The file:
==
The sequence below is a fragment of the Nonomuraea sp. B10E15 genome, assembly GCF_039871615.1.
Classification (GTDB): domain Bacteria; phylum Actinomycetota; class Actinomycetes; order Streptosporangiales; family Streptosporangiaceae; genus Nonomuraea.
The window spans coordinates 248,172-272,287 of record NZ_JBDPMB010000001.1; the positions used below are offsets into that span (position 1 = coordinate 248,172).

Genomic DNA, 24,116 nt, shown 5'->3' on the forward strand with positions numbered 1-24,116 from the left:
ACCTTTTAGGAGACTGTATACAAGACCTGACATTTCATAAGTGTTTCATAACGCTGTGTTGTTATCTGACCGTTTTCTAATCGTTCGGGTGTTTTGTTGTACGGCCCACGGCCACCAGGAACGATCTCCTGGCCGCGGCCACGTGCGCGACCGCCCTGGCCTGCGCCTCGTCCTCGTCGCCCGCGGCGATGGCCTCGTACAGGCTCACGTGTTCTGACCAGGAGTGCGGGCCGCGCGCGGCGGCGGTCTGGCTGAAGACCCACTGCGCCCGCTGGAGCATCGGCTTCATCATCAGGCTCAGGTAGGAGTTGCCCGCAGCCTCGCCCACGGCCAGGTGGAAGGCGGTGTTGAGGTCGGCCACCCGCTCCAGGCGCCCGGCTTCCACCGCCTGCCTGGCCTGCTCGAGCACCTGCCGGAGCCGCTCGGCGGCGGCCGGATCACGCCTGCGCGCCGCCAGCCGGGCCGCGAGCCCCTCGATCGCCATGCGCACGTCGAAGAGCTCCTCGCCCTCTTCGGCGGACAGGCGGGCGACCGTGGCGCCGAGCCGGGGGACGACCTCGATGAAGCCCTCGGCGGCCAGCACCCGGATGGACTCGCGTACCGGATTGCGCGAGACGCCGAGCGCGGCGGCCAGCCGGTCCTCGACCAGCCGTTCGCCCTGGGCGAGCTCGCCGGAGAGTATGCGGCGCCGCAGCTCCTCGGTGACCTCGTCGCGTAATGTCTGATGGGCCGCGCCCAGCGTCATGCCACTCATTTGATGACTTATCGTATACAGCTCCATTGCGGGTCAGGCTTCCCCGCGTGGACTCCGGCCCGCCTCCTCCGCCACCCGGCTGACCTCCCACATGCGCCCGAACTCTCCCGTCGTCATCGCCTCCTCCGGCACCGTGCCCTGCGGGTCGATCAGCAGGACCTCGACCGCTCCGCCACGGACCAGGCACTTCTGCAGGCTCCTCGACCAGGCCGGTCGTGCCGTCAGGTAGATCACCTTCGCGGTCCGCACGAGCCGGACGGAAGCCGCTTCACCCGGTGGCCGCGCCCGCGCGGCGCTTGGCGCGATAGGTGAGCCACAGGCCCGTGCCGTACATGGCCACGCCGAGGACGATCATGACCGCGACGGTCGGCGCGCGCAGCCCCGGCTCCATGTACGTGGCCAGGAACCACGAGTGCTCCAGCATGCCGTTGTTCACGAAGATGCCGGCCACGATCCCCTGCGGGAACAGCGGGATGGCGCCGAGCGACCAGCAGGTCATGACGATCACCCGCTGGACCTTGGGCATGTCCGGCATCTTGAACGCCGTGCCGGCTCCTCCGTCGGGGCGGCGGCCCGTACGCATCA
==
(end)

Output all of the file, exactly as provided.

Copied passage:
The sequence below is a fragment of the Nonomuraea sp. B10E15 genome, assembly GCF_039871615.1.
Classification (GTDB): domain Bacteria; phylum Actinomycetota; class Actinomycetes; order Streptosporangiales; family Streptosporangiaceae; genus Nonomuraea.
The window spans coordinates 248,172-272,287 of record NZ_JBDPMB010000001.1; the positions used below are offsets into that span (position 1 = coordinate 248,172).

Genomic DNA, 24,116 nt, shown 5'->3' on the forward strand with positions numbered 1-24,116 from the left:
ACCTTTTAGGAGACTGTATACAAGACCTGACATTTCATAAGTGTTTCATAACGCTGTGTTGTTATCTGACCGTTTTCTAATCGTTCGGGTGTTTTGTTGTACGGCCCACGGCCACCAGGAACGATCTCCTGGCCGCGGCCACGTGCGCGACCGCCCTGGCCTGCGCCTCGTCCTCGTCGCCCGCGGCGATGGCCTCGTACAGGCTCACGTGTTCTGACCAGGAGTGCGGGCCGCGCGCGGCGGCGGTCTGGCTGAAGACCCACTGCGCCCGCTGGAGCATCGGCTTCATCATCAGGCTCAGGTAGGAGTTGCCCGCAGCCTCGCCCACGGCCAGGTGGAAGGCGGTGTTGAGGTCGGCCACCCGCTCCAGGCGCCCGGCTTCCACCGCCTGCCTGGCCTGCTCGAGCACCTGCCGGAGCCGCTCGGCGGCGGCCGGATCACGCCTGCGCGCCGCCAGCCGGGCCGCGAGCCCCTCGATCGCCATGCGCACGTCGAAGAGCTCCTCGCCCTCTTCGGCGGACAGGCGGGCGACCGTGGCGCCGAGCCGGGGGACGACCTCGATGAAGCCCTCGGCGGCCAGCACCCGGATGGACTCGCGTACCGGATTGCGCGAGACGCCGAGCGCGGCGGCCAGCCGGTCCTCGACCAGCCGTTCGCCCTGGGCGAGCTCGCCGGAGAGTATGCGGCGCCGCAGCTCCTCGGTGACCTCGTCGCGTAATGTCTGATGGGCCGCGCCCAGCGTCATGCCACTCATTTGATGACTTATCGTATACAGCTCCATTGCGGGTCAGGCTTCCCCGCGTGGACTCCGGCCCGCCTCCTCCGCCACCCGGCTGACCTCCCACATGCGCCCGAACTCTCCCGTCGTCATCGCCTCCTCCGGCACCGTGCCCTGCGGGTCGATCAGCAGGACCTCGACCGCTCCGCCACGGACCAGGCACTTCTGCAGGCTCCTCGACCAGGCCGGTCGTGCCGTCAGGTAGATCACCTTCGCGGTCCGCACGAGCCGGACGGAAGCCGCTTCACCCGGTGGCCGCGCCCGCGCGGCGCTTGGCGCGATAGGTGAGCCACAGGCCCGTGCCGTACATGGCCACGCCGAGGACGATCATGACCGCGACGGTCGGCGCGCGCAGCCCCGGCTCCATGTACGTGGCCAGGAACCACGAGTGCTCCAGCATGCCGTTGTTCACGAAGATGCCGGCCACGATCCCCTGCGGGAACAGCGGGATGGCGCCGAGCGACCAGCAGGTCATGACGATCACCCGCTGGACCTTGGGCATGTCCGGCATCTTGAACGCCGTGCCGGCTCCTCCGTCGGGGCGGCGGCCCGTACGCATCA